Akshar students’ call to connect over Covid newsletter
Students of a city school have started an e-newsletter to talk about their times “as they remain stuck inside” homes because of the pandemic.
The newsletter, Covid Chronicles, is an initiative of the students of Akshar school. They recently launched it over a webinar.
Indira Biswas, a Class IX student, has penned her experience from the US where she went in February. She did not know that the “one-month holiday would turn into a six-month quarantine”.
Indira, still stuck in New Jersey, lost her aunt during this period with whom she had been staying and the teenager has written how “the deadly virus had come” to them.
Not only students but also a radiologist working in the city, Ambar Kumar Gupta, has written about doctors working during the pandemic. “... for once I am in my gear, the few patients who are coming to the hospital and need my examination keep me busy. In full gear I can hardly hear myself.”
The school said the newsletter would give students an opportunity to channelise their energy and free time and do something positive while they remain at home.
“Children are not happy with what is happening and channelising their creativity helps create positive vibes. It’s also a way to collaborate with other students despite not going to school,” Jayanti Neogi, a political science teacher at the school, said.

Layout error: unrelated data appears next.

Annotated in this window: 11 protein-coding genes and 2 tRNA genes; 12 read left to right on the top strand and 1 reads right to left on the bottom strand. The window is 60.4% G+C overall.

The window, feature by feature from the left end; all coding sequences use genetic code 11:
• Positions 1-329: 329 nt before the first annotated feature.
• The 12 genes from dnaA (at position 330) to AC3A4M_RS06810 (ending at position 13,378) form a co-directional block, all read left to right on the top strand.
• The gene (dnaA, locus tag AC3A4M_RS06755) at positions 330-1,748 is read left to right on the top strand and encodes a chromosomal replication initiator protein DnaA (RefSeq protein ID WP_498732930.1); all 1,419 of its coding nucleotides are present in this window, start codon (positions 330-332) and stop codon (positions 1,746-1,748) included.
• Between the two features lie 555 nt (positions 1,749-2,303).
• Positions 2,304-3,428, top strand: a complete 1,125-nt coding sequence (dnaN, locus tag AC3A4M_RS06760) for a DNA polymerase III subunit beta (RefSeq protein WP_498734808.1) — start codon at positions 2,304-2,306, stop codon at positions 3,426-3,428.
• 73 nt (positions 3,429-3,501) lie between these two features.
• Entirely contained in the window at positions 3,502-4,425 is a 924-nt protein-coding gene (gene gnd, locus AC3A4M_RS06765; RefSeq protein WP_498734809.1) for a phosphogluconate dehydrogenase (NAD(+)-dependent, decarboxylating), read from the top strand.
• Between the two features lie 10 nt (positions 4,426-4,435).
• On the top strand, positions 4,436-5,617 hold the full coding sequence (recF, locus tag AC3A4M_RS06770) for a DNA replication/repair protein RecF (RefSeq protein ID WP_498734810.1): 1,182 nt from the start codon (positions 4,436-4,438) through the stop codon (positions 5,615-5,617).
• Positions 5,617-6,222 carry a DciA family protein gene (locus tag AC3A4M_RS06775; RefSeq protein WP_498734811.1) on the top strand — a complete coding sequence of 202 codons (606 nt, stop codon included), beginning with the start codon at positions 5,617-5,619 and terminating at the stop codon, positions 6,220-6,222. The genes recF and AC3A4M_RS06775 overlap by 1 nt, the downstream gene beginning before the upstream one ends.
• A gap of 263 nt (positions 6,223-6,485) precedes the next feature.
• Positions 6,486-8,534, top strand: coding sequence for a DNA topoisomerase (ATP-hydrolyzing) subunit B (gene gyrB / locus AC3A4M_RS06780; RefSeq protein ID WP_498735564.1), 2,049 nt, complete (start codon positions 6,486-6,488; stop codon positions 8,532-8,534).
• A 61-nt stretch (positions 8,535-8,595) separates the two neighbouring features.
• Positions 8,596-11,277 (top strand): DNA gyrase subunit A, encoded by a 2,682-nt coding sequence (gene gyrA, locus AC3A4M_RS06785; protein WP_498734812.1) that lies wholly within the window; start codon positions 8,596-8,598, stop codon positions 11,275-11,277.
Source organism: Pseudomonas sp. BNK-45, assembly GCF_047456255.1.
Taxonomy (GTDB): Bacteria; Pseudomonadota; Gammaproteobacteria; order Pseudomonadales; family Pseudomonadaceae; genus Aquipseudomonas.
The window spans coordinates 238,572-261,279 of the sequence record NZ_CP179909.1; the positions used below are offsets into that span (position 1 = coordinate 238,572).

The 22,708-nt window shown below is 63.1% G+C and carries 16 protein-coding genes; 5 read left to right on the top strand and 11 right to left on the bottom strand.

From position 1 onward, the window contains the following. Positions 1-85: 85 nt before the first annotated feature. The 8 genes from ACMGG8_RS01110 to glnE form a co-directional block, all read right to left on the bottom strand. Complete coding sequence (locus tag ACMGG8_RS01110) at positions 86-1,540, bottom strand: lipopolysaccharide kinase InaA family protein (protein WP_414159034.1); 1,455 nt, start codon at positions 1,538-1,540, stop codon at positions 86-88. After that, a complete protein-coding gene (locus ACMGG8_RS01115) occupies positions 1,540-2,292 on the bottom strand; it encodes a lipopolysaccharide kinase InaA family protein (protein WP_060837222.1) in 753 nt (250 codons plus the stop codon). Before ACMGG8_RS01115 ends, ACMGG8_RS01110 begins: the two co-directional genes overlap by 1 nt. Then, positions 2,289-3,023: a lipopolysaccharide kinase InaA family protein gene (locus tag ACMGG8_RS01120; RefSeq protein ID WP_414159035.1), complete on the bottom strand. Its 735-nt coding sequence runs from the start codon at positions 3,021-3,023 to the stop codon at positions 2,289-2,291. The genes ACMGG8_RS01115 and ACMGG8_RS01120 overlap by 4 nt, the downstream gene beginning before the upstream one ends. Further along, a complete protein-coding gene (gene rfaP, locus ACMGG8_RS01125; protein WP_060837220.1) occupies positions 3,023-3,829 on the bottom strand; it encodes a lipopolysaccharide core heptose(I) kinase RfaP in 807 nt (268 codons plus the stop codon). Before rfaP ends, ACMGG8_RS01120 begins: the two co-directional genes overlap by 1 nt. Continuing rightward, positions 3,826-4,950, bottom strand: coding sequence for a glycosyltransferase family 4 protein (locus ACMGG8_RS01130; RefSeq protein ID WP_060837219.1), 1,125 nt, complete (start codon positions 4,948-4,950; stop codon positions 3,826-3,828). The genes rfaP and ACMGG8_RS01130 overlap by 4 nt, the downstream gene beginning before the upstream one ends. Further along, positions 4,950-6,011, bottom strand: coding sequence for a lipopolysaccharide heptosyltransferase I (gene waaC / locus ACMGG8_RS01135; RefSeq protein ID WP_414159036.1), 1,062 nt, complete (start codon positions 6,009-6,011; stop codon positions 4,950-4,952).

Covid Chronicles is an initiative of the school’s literary and political science clubs.
“We have extra time being stuck at home… it will give students a platform to express themselves. There is so much that students want to say and articulate during the pandemic,” Antara Dasgupta, a Class XII student, said.
She is in the editorial team with classmate Rishita Chatterjee.
The group has been hosting webinars, too. The latest was on Women in Power and how they want fundamental human rights.
At the launch, the students invited former student Pranav Balakrishnan, a practising doctor working at a private hospital in the city as the Covid coordinator, along with radiologist Gupta.
They asked them questions about the pandemic and the precautions one should take.
If masks will be a companion forever, Balakrishnan said wearing a mask is a courtesy one is doing to others.
“The most important thing is understanding.... It is a courtesy you are doing to people around you and you are hoping they will do the same courtesy to you,” he said. “You are preventing droplets; if you are infected it’s preventing them from getting released into the near surroundings and that’s why we probably should continue until we have a believable cure or a vaccine against this disease.”